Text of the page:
Making a (social) Impact
2016 has really been the year of “Big Ideas” for me, after participating in TEDx, Start-Up Malta, Zest and Dream Big events over the past months. It was great to be part of creating a supercharged atmosphere at these events and uplifting to see the enthusiasm of young people aiming to turn their ideas into businesses. If that wasn’t enough, I was invited to speak at Capital Invest, a leading european Social Impact gathering of VCs, Angels and Policy-Makers in Amsterdam this weekend. (http://capitalweek.amsterdam/session/capital-impact)
It was a pleasure and an honour to be invited to the annual week-long entrepreneurship and start up event Amsterdam this weekend as a speaker in the Capital Impact day that focusses on social investment, locally and globally. The event included contributions from high profile venture philanthropists and institutions including Prince Constantine, Rabobank and others. Representatives from the various Impact Hubs that are a central gathering of entrepreneurs, start ups and social enterprises were present, as were business angels and VCs.
I was asked to speak after being singled out by the panel at TEDx earlier this year, and contributed along with 4 other entrepreneurs (and some video contributions) from Netherlands, India, South Africa, UK and the US (and of course, Malta) to a crowd at A’DAM, the ‘in’ place for business events in the city. A series of workshops on access to funding and capital, scale-up, partnerships and other subject ran throughout the day.
I was asked to close the speaker session as the 5th presenter, after a jewellery company that is fighting blood diamonds trade, an inventor that created edible cutlery to vastly reduce plastic in India, a ‘waste transformer’ that turns organic waste into fuel in a 40 foot container you can place anywhere, and a tea company that went from a little caravan in South Africa to shops in New York and London; it was a hard act to follow 🙂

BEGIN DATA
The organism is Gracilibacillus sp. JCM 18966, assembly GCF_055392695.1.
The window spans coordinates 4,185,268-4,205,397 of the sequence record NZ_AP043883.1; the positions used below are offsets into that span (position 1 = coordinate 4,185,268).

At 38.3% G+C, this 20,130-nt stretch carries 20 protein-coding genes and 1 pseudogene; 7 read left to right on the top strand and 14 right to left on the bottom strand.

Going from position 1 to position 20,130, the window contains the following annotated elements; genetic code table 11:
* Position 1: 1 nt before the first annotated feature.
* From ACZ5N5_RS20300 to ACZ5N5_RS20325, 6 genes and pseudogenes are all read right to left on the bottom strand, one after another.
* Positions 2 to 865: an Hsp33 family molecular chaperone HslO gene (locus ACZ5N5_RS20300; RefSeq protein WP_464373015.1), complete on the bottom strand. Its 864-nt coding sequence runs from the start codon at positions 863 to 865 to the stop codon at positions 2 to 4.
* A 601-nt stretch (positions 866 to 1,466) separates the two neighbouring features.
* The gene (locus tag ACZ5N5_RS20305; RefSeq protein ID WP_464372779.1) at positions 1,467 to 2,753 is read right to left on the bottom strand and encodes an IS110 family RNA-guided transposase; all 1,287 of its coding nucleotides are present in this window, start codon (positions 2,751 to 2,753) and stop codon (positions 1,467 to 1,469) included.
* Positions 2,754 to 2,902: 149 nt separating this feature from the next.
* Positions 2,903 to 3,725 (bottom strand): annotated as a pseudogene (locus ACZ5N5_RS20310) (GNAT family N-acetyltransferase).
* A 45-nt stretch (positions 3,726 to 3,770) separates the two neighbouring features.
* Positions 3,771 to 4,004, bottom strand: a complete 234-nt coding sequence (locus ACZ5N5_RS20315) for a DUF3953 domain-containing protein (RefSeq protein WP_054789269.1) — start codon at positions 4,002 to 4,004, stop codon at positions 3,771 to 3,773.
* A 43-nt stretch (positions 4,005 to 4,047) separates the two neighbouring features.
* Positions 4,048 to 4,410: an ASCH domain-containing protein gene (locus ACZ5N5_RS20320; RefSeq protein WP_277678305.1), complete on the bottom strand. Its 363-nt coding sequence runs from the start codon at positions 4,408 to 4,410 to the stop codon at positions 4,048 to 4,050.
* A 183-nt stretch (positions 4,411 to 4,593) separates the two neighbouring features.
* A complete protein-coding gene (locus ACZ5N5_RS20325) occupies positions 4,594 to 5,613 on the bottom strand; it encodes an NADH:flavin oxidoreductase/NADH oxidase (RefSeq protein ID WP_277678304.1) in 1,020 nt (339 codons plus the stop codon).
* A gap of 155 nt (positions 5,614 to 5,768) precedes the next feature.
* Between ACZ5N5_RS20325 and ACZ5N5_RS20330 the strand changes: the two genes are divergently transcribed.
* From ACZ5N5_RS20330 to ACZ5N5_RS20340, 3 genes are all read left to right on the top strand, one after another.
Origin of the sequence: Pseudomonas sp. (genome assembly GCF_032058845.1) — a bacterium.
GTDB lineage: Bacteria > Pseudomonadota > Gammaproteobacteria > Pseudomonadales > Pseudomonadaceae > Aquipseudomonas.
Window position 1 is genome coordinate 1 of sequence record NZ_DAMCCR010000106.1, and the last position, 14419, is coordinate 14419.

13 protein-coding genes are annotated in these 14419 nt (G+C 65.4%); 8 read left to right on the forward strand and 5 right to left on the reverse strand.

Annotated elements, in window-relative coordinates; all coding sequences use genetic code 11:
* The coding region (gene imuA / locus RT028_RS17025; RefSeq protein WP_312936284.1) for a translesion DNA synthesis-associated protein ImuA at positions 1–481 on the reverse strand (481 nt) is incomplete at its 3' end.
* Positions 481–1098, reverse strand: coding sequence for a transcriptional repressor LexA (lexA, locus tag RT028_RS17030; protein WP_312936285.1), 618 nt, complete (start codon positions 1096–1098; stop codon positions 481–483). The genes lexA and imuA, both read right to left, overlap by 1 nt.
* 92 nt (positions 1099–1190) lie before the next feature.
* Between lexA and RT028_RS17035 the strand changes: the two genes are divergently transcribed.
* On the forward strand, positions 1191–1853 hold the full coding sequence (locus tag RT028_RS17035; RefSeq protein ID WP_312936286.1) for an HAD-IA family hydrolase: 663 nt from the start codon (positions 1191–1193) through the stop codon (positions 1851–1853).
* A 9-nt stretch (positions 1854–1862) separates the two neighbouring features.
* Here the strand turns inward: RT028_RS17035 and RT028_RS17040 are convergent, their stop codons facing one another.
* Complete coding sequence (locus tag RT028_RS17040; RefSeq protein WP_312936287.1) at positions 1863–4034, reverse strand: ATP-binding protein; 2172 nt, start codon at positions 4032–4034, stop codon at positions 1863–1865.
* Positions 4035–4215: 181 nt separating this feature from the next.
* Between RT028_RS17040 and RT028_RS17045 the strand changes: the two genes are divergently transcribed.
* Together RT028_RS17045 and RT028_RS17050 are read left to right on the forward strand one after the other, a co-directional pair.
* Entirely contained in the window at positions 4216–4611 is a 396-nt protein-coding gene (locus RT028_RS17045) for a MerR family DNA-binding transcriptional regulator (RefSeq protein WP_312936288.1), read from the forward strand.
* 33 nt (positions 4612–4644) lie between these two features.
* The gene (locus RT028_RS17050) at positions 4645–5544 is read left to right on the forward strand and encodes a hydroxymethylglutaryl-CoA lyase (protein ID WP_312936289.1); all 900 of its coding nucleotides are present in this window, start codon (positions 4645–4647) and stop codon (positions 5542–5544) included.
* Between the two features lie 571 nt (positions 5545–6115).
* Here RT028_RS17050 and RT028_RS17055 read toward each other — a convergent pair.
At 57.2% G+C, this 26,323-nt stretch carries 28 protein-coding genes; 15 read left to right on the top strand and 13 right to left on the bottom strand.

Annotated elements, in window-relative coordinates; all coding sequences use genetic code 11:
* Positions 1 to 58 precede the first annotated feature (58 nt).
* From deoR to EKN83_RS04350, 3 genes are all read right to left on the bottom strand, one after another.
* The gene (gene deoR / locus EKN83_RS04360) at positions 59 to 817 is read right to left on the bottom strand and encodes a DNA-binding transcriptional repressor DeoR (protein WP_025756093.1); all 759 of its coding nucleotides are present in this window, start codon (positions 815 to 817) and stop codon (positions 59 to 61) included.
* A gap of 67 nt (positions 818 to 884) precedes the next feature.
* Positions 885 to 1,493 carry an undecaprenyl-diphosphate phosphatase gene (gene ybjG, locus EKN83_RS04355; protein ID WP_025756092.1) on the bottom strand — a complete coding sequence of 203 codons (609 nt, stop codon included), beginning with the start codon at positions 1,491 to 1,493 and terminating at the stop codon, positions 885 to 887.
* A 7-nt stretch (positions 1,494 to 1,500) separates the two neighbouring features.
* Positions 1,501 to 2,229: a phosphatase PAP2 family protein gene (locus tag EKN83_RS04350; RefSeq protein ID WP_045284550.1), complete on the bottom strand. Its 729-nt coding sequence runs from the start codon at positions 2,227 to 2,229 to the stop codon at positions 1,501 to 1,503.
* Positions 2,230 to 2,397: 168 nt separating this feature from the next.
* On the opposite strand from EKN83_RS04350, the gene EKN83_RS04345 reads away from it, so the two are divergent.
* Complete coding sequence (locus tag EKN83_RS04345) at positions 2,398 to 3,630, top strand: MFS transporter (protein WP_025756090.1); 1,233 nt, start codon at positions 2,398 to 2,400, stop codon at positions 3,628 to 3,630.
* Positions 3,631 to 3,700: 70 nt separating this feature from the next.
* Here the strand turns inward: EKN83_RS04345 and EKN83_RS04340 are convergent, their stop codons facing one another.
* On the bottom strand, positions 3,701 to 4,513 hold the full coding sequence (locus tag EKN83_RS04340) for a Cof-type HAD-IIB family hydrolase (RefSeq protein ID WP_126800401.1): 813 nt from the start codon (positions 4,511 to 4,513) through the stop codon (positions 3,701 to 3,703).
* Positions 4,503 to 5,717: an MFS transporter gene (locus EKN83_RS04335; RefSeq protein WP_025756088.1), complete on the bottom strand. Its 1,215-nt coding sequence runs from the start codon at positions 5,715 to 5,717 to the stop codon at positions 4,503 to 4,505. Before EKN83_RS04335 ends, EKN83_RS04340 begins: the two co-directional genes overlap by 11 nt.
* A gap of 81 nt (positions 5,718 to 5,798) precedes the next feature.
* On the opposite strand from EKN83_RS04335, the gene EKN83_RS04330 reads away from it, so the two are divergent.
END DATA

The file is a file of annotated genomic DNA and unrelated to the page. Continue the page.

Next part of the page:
I told my brief life story, including some of the endurance challenges I completed for charity, and then focussed on the work Inspire and Empower/LSF are doing to make an impact in the lives of persons with a disability. Through education and therapy, Inspire is helping children develop and reach their fullest potential, whilst Empower and the Spiteri Foundation are taking them the next step closer to independence by creating jobs with support.
I focussed on how our individuals and teams make a difference to society, whilst earning a fair living and running a professional operation. Social purpose does not have to be amateur.
Social Impact is different to social enterprise and not-for-profit. It is all about running a profitable business that makes a difference to the community within which it acts. Popularised by TOM shoes, it is now becoming a credible career choice, alongside the tech and finance sectors in the future of work. The social impact idea has evolved from social enterprise and has added (arguably) a profit model that forces long term sustainability by creating an expectation of return to the investors. This ensures that the organisation stays focused on making the right decisions for sustainable business, whilst continuing to make an impact through it’s purposeful strategies.
Whether it’s edible spoons that aim to overthrow the global plastic cutlery industry (and probably make the owner very wealthy), or our local Contribute Water company that wants to see it’s bottles in every kiosk and cafe in Malta to fund wells in Malawi, the result of this growth is that the world becomes a better place.